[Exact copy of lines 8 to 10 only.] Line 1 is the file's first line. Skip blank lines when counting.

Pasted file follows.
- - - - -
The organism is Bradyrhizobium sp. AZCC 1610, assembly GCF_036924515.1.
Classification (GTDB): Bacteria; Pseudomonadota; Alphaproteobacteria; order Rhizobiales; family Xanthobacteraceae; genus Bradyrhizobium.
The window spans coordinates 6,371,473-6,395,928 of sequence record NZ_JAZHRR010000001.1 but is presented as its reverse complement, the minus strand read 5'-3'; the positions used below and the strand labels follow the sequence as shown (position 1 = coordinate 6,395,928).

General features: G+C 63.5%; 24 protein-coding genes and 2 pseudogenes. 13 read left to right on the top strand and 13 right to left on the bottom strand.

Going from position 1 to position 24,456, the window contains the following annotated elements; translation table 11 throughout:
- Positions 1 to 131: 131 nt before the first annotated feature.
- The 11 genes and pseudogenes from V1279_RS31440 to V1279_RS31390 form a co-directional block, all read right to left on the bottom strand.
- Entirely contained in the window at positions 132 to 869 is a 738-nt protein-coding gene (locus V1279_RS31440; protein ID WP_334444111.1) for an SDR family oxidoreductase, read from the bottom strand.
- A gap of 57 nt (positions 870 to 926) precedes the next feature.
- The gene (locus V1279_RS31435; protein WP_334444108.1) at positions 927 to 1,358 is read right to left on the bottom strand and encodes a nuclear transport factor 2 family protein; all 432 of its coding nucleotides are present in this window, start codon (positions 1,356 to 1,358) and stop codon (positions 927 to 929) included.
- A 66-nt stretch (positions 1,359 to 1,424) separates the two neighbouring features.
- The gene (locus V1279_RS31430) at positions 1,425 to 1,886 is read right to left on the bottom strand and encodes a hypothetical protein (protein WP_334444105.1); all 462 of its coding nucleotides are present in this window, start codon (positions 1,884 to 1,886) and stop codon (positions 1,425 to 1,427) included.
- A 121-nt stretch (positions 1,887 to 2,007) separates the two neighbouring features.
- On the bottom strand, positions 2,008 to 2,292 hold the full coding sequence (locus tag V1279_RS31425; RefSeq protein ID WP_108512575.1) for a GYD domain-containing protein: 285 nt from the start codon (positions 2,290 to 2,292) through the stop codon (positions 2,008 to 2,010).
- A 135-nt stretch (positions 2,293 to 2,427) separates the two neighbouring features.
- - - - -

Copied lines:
- Entirely contained in the window at positions 132 to 869 is a 738-nt protein-coding gene (locus V1279_RS31440; protein ID WP_334444111.1) for an SDR family oxidoreductase, read from the bottom strand.
- A gap of 57 nt (positions 870 to 926) precedes the next feature.
- The gene (locus V1279_RS31435; protein WP_334444108.1) at positions 927 to 1,358 is read right to left on the bottom strand and encodes a nuclear transport factor 2 family protein; all 432 of its coding nucleotides are present in this window, start codon (positions 1,356 to 1,358) and stop codon (positions 927 to 929) included.